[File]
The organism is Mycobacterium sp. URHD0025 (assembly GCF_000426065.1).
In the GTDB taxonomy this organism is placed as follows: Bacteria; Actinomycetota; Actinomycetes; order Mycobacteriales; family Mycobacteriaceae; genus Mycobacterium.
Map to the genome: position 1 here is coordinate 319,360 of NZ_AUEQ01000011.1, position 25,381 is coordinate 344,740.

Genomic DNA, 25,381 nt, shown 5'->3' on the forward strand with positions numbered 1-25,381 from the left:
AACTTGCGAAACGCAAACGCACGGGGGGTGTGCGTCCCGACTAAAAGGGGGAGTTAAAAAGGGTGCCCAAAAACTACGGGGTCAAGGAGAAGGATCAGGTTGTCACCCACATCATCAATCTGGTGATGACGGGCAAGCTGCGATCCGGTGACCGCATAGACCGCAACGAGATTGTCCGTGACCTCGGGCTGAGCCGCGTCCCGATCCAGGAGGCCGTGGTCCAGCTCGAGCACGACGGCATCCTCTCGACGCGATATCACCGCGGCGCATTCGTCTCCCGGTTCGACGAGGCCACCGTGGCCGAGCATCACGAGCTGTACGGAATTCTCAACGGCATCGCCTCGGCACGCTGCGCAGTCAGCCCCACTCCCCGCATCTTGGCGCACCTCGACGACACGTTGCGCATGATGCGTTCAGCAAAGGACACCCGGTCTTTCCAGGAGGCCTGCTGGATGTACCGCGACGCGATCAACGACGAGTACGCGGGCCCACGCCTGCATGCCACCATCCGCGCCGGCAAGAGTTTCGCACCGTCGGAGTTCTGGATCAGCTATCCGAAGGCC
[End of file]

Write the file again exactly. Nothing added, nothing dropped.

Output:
The organism is Mycobacterium sp. URHD0025 (assembly GCF_000426065.1).
In the GTDB taxonomy this organism is placed as follows: Bacteria; Actinomycetota; Actinomycetes; order Mycobacteriales; family Mycobacteriaceae; genus Mycobacterium.
Map to the genome: position 1 here is coordinate 319,360 of NZ_AUEQ01000011.1, position 25,381 is coordinate 344,740.

Genomic DNA, 25,381 nt, shown 5'->3' on the forward strand with positions numbered 1-25,381 from the left:
AACTTGCGAAACGCAAACGCACGGGGGGTGTGCGTCCCGACTAAAAGGGGGAGTTAAAAAGGGTGCCCAAAAACTACGGGGTCAAGGAGAAGGATCAGGTTGTCACCCACATCATCAATCTGGTGATGACGGGCAAGCTGCGATCCGGTGACCGCATAGACCGCAACGAGATTGTCCGTGACCTCGGGCTGAGCCGCGTCCCGATCCAGGAGGCCGTGGTCCAGCTCGAGCACGACGGCATCCTCTCGACGCGATATCACCGCGGCGCATTCGTCTCCCGGTTCGACGAGGCCACCGTGGCCGAGCATCACGAGCTGTACGGAATTCTCAACGGCATCGCCTCGGCACGCTGCGCAGTCAGCCCCACTCCCCGCATCTTGGCGCACCTCGACGACACGTTGCGCATGATGCGTTCAGCAAAGGACACCCGGTCTTTCCAGGAGGCCTGCTGGATGTACCGCGACGCGATCAACGACGAGTACGCGGGCCCACGCCTGCATGCCACCATCCGCGCCGGCAAGAGTTTCGCACCGTCGGAGTTCTGGATCAGCTATCCGAAGGCC